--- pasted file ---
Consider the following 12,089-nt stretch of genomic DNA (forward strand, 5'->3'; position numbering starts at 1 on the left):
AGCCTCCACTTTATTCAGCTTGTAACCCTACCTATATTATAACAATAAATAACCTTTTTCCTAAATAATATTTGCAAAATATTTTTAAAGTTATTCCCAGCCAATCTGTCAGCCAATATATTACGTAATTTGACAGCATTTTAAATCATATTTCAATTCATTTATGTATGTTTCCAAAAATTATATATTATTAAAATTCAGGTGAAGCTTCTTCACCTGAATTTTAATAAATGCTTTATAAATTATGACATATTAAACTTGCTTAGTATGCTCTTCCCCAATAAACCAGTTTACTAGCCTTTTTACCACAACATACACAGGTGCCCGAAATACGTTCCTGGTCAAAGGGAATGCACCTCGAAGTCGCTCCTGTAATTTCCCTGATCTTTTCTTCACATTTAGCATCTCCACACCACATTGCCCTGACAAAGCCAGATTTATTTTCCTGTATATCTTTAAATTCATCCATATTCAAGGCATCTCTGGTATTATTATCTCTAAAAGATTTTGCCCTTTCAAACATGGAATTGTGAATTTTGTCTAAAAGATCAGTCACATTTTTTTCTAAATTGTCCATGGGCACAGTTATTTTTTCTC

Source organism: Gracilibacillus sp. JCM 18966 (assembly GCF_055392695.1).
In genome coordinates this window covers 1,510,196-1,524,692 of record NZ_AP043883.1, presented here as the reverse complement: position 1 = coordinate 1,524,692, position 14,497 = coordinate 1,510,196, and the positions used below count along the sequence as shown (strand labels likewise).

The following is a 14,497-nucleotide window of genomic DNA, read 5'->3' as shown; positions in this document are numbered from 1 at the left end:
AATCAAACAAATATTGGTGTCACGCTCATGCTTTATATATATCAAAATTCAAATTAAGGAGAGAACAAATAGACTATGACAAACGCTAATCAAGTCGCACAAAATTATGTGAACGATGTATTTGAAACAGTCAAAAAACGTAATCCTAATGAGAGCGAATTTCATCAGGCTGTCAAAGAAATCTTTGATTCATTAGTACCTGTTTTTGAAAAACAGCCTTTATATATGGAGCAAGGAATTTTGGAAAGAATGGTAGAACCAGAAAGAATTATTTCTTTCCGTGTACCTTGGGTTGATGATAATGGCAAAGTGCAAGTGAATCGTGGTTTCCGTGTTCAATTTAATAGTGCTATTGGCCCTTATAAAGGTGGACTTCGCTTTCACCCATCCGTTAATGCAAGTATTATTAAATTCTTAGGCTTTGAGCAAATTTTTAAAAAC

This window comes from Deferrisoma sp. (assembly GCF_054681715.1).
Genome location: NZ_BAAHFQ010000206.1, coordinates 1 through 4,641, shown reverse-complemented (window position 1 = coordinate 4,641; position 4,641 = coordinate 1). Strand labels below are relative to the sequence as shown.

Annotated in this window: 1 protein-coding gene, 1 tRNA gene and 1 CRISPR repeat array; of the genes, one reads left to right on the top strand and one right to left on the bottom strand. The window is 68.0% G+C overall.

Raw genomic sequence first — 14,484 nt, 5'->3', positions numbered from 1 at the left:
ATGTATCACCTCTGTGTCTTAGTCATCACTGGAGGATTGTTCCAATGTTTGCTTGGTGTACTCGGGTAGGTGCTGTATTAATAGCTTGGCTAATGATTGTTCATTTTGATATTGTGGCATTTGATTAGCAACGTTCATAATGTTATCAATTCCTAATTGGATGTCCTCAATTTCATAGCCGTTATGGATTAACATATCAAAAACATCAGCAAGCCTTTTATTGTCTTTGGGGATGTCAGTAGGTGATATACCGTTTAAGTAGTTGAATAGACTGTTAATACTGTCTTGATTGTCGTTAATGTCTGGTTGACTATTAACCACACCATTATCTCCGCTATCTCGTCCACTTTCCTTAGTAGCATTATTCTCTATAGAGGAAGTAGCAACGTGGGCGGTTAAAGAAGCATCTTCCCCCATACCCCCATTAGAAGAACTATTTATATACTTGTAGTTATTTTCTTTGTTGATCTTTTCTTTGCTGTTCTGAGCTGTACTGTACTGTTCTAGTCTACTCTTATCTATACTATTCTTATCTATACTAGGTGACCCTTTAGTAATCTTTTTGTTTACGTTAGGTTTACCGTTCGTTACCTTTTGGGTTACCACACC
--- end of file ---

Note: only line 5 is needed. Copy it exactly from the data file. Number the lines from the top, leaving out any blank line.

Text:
The following is a 14,497-nucleotide window of genomic DNA, read 5'->3' as shown; positions in this document are numbered from 1 at the left end: